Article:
The FDA granted accelerated approval to adagrasib (Krazati) for KRAS G12C-mutated colorectal cancer (CRC), which accounts for 3-5% of CRCs.

The approval stipulates use of adagrasib in combination with cetuximab (Erbitux) in patients with KRAS G12C-positive CRC previously treated with fluoropyrimidine-, oxaliplatin-, and irinotecan-based chemotherapy.

Support for the approval came from the phase I/II KRYSTAL-1 trial. The study included patients with unresectable/metastatic CRC. The primary endpoint was objective response rate, and the data showed that 32 of 94 patients responded to the combination of adagrasib and cetuximab. An additional 48 patients had stable disease, resulting in a disease control rate of 85.1%. With a median follow-up of 11.9 months, the median overall survival was 15.9 months.

In a subgroup of 83 patients with paired tissue and blood samples, 27 of 29 responses occurred in patients with KRAS G12C mutations.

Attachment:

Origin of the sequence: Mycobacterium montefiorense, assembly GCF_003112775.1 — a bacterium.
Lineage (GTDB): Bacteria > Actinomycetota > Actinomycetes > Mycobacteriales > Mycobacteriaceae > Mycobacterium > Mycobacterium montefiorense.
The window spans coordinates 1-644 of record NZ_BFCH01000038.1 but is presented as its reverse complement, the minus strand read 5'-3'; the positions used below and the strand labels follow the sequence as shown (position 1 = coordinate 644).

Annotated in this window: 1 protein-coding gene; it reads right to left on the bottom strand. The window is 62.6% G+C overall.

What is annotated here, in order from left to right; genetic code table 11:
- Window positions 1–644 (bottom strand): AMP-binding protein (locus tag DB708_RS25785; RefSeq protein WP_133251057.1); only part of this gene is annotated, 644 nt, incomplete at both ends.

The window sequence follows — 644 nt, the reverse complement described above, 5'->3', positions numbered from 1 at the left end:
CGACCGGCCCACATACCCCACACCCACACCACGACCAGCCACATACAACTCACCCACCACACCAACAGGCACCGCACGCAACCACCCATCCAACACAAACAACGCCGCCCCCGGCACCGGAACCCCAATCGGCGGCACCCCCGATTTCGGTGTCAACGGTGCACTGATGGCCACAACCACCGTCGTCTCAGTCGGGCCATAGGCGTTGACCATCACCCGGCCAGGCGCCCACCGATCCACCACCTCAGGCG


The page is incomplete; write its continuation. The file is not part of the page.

The safety profile of the combination was consistent with the individual drugs known safety. The most common adverse reactions (≥20%) were rash, nausea, diarrhea, vomiting, fatigue, musculoskeletal pain, hepatotoxicity, headache, dry skin, abdominal pain, decreased appetite, edema, anemia, cough, dizziness, constipation, and peripheral neuropathy.

The response rate was consistent with results of the CodeBreaK 101 trial that paired the KRAS inhibitor sotorasib (Lumakras) and the EGFR inhibitor panitumumab (Vectibix) and showed an ORR of 30%. The National Comprehensive Cancer Network recommends a KRAS inhibitor plus an EGFR inhibitor as an option for refractory CRC and KRAS G12C mutation.

Enrollment has ended in a global phase III randomized controlled trial comparing adagrasib and cetuximab with chemotherapy as second-line treatment for KRAS-mutant CRC.

Both adagrasib and sotorasib have approved indications for KRAS-positive non-small cell lung cancer.

  • author['full_name']

    Charles Bankhead is senior editor for oncology and also covers urology, dermatology, and ophthalmology. He joined MedPage Today in 2007. Follow

Source link

Leave a Reply

Your email address will not be published. Required fields are marked *

Related Posts